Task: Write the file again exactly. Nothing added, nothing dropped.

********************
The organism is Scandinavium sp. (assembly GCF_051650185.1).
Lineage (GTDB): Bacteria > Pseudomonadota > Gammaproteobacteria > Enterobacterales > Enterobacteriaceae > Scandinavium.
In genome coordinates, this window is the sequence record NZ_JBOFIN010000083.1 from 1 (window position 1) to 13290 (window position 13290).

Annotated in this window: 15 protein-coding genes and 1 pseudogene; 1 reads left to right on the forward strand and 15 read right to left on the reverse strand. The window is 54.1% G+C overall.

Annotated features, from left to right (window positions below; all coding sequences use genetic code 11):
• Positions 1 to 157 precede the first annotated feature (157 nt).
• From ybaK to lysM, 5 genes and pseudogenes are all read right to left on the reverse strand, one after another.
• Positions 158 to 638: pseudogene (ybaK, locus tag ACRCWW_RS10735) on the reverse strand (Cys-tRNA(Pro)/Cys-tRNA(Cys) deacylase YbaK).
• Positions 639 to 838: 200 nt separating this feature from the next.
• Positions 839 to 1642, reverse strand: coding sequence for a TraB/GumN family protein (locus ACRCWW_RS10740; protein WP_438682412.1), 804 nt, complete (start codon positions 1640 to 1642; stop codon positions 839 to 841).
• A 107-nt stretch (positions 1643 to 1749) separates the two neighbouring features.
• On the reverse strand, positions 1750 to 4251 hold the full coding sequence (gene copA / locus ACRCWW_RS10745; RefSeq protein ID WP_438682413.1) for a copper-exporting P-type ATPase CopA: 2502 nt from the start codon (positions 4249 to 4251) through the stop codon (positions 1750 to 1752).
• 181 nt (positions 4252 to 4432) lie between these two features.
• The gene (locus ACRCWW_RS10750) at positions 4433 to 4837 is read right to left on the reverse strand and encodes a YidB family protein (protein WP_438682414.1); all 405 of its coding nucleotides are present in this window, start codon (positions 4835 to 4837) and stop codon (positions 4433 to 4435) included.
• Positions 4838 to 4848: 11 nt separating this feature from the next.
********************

The organism is Scandinavium sp. (assembly GCF_051650185.1).
Lineage (GTDB): Bacteria > Pseudomonadota > Gammaproteobacteria > Enterobacterales > Enterobacteriaceae > Scandinavium.
In genome coordinates, this window is the sequence record NZ_JBOFIN010000083.1 from 1 (window position 1) to 13290 (window position 13290).

Annotated in this window: 15 protein-coding genes and 1 pseudogene; 1 reads left to right on the forward strand and 15 read right to left on the reverse strand. The window is 54.1% G+C overall.

Annotated features, from left to right (window positions below; all coding sequences use genetic code 11):
• Positions 1 to 157 precede the first annotated feature (157 nt).
• From ybaK to lysM, 5 genes and pseudogenes are all read right to left on the reverse strand, one after another.
• Positions 158 to 638: pseudogene (ybaK, locus tag ACRCWW_RS10735) on the reverse strand (Cys-tRNA(Pro)/Cys-tRNA(Cys) deacylase YbaK).
• Positions 639 to 838: 200 nt separating this feature from the next.
• Positions 839 to 1642, reverse strand: coding sequence for a TraB/GumN family protein (locus ACRCWW_RS10740; protein WP_438682412.1), 804 nt, complete (start codon positions 1640 to 1642; stop codon positions 839 to 841).
• A 107-nt stretch (positions 1643 to 1749) separates the two neighbouring features.
• On the reverse strand, positions 1750 to 4251 hold the full coding sequence (gene copA / locus ACRCWW_RS10745; RefSeq protein ID WP_438682413.1) for a copper-exporting P-type ATPase CopA: 2502 nt from the start codon (positions 4249 to 4251) through the stop codon (positions 1750 to 1752).
• 181 nt (positions 4252 to 4432) lie between these two features.
• The gene (locus ACRCWW_RS10750) at positions 4433 to 4837 is read right to left on the reverse strand and encodes a YidB family protein (protein WP_438682414.1); all 405 of its coding nucleotides are present in this window, start codon (positions 4835 to 4837) and stop codon (positions 4433 to 4435) included.
• Positions 4838 to 4848: 11 nt separating this feature from the next.